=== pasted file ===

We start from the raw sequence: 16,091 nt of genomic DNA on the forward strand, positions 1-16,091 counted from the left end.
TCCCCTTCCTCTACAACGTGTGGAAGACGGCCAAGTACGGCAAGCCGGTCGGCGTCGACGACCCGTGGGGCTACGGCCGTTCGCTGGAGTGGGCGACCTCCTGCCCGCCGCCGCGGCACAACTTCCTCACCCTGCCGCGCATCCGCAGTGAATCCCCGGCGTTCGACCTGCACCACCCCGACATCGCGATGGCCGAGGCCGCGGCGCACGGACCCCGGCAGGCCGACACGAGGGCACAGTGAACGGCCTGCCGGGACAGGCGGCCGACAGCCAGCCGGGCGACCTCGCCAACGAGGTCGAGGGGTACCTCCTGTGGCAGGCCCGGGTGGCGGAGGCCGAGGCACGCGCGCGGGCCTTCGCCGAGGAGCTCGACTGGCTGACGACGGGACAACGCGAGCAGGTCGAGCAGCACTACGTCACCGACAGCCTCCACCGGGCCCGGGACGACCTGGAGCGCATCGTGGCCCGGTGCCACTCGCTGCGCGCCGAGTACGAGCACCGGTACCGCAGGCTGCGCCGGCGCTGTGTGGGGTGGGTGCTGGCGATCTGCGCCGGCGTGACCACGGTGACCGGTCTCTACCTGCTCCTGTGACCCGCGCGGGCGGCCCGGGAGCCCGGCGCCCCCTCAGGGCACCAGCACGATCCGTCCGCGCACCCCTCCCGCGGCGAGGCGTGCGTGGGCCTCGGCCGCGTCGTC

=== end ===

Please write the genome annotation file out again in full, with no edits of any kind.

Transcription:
We start from the raw sequence: 16,091 nt of genomic DNA on the forward strand, positions 1-16,091 counted from the left end.
TCCCCTTCCTCTACAACGTGTGGAAGACGGCCAAGTACGGCAAGCCGGTCGGCGTCGACGACCCGTGGGGCTACGGCCGTTCGCTGGAGTGGGCGACCTCCTGCCCGCCGCCGCGGCACAACTTCCTCACCCTGCCGCGCATCCGCAGTGAATCCCCGGCGTTCGACCTGCACCACCCCGACATCGCGATGGCCGAGGCCGCGGCGCACGGACCCCGGCAGGCCGACACGAGGGCACAGTGAACGGCCTGCCGGGACAGGCGGCCGACAGCCAGCCGGGCGACCTCGCCAACGAGGTCGAGGGGTACCTCCTGTGGCAGGCCCGGGTGGCGGAGGCCGAGGCACGCGCGCGGGCCTTCGCCGAGGAGCTCGACTGGCTGACGACGGGACAACGCGAGCAGGTCGAGCAGCACTACGTCACCGACAGCCTCCACCGGGCCCGGGACGACCTGGAGCGCATCGTGGCCCGGTGCCACTCGCTGCGCGCCGAGTACGAGCACCGGTACCGCAGGCTGCGCCGGCGCTGTGTGGGGTGGGTGCTGGCGATCTGCGCCGGCGTGACCACGGTGACCGGTCTCTACCTGCTCCTGTGACCCGCGCGGGCGGCCCGGGAGCCCGGCGCCCCCTCAGGGCACCAGCACGATCCGTCCGCGCACCCCTCCCGCGGCGAGGCGTGCGTGGGCCTCGGCCGCGTCGTC